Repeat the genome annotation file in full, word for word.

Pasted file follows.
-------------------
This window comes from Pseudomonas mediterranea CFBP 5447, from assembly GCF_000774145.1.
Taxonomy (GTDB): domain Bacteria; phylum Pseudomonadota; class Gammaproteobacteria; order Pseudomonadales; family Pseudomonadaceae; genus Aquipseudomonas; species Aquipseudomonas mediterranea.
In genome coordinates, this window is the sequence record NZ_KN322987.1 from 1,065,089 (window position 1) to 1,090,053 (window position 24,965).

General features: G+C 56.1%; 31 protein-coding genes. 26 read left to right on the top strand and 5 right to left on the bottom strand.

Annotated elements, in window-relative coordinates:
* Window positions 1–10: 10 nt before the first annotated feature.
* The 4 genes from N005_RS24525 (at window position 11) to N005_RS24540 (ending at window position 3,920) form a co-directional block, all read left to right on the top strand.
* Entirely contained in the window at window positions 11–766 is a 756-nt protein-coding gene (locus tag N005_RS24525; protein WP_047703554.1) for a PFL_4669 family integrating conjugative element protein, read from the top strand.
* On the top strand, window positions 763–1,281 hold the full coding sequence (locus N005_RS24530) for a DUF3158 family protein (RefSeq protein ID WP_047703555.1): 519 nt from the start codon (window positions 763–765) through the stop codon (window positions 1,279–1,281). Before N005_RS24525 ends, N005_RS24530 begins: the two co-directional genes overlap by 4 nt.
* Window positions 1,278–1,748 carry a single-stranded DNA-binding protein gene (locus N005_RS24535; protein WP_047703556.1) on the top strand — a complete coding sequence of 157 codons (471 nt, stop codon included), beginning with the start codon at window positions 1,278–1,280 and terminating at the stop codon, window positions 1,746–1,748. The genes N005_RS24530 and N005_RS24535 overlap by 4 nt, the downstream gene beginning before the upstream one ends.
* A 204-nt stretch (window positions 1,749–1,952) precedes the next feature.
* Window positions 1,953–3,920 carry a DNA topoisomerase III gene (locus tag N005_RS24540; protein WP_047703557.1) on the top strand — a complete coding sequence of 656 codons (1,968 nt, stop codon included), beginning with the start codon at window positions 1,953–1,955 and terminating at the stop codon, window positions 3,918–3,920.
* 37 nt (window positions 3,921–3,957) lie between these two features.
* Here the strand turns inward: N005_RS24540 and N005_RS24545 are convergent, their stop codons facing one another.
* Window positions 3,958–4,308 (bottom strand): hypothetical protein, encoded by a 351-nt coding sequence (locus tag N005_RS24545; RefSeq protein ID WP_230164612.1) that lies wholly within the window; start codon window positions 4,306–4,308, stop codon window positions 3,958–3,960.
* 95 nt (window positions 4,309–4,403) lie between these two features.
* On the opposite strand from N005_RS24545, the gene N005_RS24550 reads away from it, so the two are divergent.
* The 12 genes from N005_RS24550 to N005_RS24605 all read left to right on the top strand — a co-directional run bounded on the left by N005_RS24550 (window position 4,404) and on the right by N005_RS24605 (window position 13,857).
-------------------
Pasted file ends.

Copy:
This window comes from Pseudomonas mediterranea CFBP 5447, from assembly GCF_000774145.1.
Taxonomy (GTDB): domain Bacteria; phylum Pseudomonadota; class Gammaproteobacteria; order Pseudomonadales; family Pseudomonadaceae; genus Aquipseudomonas; species Aquipseudomonas mediterranea.
In genome coordinates, this window is the sequence record NZ_KN322987.1 from 1,065,089 (window position 1) to 1,090,053 (window position 24,965).

General features: G+C 56.1%; 31 protein-coding genes. 26 read left to right on the top strand and 5 right to left on the bottom strand.

Annotated elements, in window-relative coordinates:
* Window positions 1–10: 10 nt before the first annotated feature.
* The 4 genes from N005_RS24525 (at window position 11) to N005_RS24540 (ending at window position 3,920) form a co-directional block, all read left to right on the top strand.
* Entirely contained in the window at window positions 11–766 is a 756-nt protein-coding gene (locus tag N005_RS24525; protein WP_047703554.1) for a PFL_4669 family integrating conjugative element protein, read from the top strand.
* On the top strand, window positions 763–1,281 hold the full coding sequence (locus N005_RS24530) for a DUF3158 family protein (RefSeq protein ID WP_047703555.1): 519 nt from the start codon (window positions 763–765) through the stop codon (window positions 1,279–1,281). Before N005_RS24525 ends, N005_RS24530 begins: the two co-directional genes overlap by 4 nt.
* Window positions 1,278–1,748 carry a single-stranded DNA-binding protein gene (locus N005_RS24535; protein WP_047703556.1) on the top strand — a complete coding sequence of 157 codons (471 nt, stop codon included), beginning with the start codon at window positions 1,278–1,280 and terminating at the stop codon, window positions 1,746–1,748. The genes N005_RS24530 and N005_RS24535 overlap by 4 nt, the downstream gene beginning before the upstream one ends.
* A 204-nt stretch (window positions 1,749–1,952) precedes the next feature.
* Window positions 1,953–3,920 carry a DNA topoisomerase III gene (locus tag N005_RS24540; protein WP_047703557.1) on the top strand — a complete coding sequence of 656 codons (1,968 nt, stop codon included), beginning with the start codon at window positions 1,953–1,955 and terminating at the stop codon, window positions 3,918–3,920.
* 37 nt (window positions 3,921–3,957) lie between these two features.
* Here the strand turns inward: N005_RS24540 and N005_RS24545 are convergent, their stop codons facing one another.
* Window positions 3,958–4,308 (bottom strand): hypothetical protein, encoded by a 351-nt coding sequence (locus tag N005_RS24545; RefSeq protein ID WP_230164612.1) that lies wholly within the window; start codon window positions 4,306–4,308, stop codon window positions 3,958–3,960.
* 95 nt (window positions 4,309–4,403) lie between these two features.
* On the opposite strand from N005_RS24545, the gene N005_RS24550 reads away from it, so the two are divergent.
* The 12 genes from N005_RS24550 to N005_RS24605 all read left to right on the top strand — a co-directional run bounded on the left by N005_RS24550 (window position 4,404) and on the right by N005_RS24605 (window position 13,857).